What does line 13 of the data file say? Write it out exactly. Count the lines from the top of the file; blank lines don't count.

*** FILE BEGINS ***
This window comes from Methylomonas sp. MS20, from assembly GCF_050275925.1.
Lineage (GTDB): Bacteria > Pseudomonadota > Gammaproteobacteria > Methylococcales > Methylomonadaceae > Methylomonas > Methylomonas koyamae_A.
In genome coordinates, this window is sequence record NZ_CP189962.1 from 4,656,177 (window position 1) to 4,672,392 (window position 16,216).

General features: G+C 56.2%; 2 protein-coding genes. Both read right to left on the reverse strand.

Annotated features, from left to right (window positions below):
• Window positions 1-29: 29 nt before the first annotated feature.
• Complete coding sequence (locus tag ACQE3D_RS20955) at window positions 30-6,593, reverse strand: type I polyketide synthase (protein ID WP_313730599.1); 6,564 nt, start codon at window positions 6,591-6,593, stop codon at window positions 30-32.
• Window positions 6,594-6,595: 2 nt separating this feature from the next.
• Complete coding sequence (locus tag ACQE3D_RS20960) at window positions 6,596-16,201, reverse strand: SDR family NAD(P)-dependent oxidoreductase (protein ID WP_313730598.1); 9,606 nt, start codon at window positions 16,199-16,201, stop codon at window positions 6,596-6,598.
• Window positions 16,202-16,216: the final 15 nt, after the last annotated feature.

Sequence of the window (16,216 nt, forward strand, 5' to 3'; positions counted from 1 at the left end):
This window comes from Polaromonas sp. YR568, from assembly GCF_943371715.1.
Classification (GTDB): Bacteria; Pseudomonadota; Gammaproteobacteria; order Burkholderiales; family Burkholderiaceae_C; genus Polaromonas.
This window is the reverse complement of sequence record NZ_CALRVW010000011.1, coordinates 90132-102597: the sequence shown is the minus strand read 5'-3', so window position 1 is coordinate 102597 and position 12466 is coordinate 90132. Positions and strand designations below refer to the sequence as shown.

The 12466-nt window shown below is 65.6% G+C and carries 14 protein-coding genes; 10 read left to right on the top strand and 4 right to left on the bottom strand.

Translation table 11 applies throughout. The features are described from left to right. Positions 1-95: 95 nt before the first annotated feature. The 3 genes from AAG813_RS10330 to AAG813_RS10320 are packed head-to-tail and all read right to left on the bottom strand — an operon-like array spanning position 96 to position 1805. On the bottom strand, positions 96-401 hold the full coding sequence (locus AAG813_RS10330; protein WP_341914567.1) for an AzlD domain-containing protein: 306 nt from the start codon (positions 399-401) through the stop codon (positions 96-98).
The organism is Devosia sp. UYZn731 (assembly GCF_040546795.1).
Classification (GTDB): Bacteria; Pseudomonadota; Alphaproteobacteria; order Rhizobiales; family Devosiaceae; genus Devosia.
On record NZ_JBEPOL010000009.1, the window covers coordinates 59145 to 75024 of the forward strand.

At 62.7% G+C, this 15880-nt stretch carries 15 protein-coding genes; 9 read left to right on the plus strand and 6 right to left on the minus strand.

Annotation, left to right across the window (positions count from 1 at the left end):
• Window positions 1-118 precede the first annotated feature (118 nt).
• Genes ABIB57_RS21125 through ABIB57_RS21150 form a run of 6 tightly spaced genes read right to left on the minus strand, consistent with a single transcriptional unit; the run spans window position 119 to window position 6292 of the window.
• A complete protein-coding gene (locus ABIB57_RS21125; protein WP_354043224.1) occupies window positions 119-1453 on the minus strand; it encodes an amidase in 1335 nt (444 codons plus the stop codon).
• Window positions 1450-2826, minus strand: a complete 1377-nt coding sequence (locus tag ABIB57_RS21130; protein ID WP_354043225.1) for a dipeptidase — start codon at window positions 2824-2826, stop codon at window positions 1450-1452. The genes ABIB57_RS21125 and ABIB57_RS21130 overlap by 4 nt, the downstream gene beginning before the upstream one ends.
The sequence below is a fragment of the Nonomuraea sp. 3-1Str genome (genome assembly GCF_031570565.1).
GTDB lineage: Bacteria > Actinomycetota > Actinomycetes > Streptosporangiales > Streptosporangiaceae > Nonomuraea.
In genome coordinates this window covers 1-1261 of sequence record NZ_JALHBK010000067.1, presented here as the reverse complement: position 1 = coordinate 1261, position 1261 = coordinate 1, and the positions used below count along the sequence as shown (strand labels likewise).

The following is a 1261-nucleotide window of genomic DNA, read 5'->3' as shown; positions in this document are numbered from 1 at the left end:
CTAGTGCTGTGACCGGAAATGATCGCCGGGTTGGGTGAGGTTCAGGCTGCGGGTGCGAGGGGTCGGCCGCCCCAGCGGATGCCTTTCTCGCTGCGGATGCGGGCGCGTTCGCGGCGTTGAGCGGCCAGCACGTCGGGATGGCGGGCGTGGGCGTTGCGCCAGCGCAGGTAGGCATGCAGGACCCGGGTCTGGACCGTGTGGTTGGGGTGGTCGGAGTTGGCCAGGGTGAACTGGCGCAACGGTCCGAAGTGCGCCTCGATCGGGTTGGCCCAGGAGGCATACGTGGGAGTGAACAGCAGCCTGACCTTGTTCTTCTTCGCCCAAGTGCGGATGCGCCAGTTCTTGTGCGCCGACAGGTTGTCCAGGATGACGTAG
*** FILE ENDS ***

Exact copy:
Classification (GTDB): Bacteria; Pseudomonadota; Gammaproteobacteria; order Burkholderiales; family Burkholderiaceae_C; genus Polaromonas.